Maoris today, like other New Zealanders, typically address each other informally and emphasize friendliness in relationships. Maori customs—practices before the Maoris came into contact with other cultures—were taken less seriously by the 1990s.
One such Maori custom, called hakari (feasting), was an important aspect of Maori culture. The Maori feasts brought together a number of different families and other social groups. A man of status would provide food and gifts for those who attended. In the end, he and his family would be left with very little in the way of material possessions or reserves of food. However, his status would have been increased enormously.
Premarital sexual relationships were considered normal for Maori adolescents. Both males and females were expected to have a series of private relationships before they married. When Maori females became sexually active, they were to publicly acknowledge this so that they could become tattooed. Tattooing marked their ritual and public passage into adulthood. It was also considered extremely attractive and erotic.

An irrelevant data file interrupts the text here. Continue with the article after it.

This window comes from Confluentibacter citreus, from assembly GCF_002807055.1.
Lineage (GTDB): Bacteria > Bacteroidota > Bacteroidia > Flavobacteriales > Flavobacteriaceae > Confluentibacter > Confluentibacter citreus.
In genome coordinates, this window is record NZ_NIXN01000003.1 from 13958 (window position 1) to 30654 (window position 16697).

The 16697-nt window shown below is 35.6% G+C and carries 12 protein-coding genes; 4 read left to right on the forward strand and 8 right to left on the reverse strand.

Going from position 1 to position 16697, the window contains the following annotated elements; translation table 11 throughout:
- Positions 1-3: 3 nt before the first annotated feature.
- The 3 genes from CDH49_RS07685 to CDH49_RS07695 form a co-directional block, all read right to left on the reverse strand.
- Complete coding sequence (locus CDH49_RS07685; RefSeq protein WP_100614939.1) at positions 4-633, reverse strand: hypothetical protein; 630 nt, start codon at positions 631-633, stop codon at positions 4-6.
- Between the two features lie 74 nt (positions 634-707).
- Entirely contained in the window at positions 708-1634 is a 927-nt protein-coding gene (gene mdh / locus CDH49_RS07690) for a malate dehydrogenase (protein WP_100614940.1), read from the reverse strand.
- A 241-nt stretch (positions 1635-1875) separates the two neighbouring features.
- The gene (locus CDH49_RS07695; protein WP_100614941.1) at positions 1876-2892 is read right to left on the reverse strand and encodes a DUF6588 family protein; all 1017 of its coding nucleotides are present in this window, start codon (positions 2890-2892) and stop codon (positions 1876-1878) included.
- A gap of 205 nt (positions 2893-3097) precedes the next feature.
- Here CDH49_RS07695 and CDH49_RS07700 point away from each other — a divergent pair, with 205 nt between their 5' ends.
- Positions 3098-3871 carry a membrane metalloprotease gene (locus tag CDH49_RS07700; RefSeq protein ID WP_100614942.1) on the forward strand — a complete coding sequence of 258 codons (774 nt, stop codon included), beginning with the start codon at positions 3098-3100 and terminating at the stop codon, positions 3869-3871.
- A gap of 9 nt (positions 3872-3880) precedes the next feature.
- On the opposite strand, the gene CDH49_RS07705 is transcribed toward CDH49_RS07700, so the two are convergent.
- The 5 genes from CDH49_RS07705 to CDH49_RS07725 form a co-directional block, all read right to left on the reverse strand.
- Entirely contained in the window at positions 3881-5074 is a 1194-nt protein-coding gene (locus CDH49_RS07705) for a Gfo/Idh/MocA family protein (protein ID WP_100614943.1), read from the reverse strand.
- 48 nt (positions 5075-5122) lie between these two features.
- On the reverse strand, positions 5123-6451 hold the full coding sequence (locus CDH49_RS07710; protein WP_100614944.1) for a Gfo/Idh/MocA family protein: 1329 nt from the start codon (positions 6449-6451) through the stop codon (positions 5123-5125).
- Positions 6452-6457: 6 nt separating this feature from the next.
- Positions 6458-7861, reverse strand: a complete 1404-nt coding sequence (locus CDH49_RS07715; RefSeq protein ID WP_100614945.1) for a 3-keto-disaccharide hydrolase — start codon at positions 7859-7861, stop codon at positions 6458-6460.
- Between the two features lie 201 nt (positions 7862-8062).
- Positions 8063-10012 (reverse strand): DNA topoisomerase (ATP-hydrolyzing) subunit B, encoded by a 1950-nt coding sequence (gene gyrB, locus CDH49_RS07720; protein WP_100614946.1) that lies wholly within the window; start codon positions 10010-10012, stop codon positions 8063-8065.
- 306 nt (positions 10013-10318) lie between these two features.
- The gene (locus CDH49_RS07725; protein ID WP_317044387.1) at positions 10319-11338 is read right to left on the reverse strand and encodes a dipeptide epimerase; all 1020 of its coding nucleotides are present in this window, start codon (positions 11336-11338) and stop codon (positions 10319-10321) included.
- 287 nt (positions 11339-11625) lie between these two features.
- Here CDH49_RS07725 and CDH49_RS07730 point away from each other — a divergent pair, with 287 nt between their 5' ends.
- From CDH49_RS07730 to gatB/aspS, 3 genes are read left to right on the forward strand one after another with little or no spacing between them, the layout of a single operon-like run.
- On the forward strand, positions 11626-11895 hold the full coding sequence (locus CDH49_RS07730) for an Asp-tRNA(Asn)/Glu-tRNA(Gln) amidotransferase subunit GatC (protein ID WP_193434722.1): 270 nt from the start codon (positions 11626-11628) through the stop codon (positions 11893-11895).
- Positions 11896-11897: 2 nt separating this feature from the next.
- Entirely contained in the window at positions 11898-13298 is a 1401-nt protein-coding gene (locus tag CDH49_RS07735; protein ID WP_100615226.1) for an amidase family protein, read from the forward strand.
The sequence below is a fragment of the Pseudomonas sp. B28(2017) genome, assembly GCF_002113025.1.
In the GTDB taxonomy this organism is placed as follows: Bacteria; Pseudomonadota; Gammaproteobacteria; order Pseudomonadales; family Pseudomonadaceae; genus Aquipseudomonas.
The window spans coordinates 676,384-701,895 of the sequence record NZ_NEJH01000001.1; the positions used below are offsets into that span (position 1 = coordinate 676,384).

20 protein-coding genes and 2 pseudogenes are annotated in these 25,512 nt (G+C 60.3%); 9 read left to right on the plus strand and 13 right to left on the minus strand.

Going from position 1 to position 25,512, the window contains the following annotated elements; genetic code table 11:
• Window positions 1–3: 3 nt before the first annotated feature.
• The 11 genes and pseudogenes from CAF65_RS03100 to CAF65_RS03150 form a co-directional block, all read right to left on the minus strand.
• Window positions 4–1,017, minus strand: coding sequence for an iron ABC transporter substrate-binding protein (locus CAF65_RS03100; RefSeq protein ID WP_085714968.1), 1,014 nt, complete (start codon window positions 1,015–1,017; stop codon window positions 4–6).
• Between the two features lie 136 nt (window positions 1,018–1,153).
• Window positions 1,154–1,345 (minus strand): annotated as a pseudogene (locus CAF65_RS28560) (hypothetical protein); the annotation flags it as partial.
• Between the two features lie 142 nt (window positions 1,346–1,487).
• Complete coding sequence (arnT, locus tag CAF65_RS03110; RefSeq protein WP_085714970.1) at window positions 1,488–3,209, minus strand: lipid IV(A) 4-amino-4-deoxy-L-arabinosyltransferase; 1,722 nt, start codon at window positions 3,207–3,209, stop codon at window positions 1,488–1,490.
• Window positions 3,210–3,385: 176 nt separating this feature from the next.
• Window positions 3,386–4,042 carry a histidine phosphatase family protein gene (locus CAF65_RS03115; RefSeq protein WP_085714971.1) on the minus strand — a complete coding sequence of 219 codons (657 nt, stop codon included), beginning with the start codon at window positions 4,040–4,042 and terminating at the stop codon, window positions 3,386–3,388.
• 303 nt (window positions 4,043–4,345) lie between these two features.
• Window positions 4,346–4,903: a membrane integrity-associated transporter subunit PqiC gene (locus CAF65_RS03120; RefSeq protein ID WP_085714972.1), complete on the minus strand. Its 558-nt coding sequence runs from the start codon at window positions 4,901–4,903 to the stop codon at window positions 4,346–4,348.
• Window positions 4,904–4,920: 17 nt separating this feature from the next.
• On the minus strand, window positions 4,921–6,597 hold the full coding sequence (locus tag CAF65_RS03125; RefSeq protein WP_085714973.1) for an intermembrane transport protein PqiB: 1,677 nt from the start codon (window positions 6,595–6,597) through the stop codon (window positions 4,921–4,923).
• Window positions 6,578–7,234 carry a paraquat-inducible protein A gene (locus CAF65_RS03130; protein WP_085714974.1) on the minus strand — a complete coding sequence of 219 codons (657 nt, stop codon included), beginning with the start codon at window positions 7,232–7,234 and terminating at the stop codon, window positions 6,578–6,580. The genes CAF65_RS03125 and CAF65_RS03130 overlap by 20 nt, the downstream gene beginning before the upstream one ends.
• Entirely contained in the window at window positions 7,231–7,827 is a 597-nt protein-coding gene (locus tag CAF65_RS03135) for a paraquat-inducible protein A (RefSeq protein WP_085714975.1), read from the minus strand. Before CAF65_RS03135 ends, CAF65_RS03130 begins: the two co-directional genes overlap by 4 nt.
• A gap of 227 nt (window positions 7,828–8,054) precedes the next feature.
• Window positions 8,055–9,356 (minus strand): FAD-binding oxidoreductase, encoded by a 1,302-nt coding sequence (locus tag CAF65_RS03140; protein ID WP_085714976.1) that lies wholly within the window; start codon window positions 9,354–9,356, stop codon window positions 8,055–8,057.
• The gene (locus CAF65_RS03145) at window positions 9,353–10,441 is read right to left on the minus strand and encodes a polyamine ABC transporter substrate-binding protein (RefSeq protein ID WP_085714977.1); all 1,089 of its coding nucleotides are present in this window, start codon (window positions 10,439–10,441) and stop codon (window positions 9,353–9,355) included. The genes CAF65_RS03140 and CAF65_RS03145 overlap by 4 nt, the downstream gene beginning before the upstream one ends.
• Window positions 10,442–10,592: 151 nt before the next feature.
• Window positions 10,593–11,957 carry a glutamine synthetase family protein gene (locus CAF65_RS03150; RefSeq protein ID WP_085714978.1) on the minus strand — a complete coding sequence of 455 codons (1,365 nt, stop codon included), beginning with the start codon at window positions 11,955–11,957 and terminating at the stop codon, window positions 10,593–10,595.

The Maoris have a traditional greeting, called hongi, in which they touch faces so that their noses are pressed together. It is believed that their spirits mingle through this gesture.
Today, 80 percent of the Maori live in the urban areas of New Zealand. However, until the 1920s, they lived almost entirely in rural areas. Maori housing today therefore typically reflects that of other urban New Zealanders.
Traditionally, Maoris in coastal areas relied on travel by canoes. These included single-hulled canoes as well as large double-hulled canoes. Waka taua were large Maori war canoes that were powered by both sail and paddles. As with other New Zealanders, travel today is by modern road, rail, water, and air transport.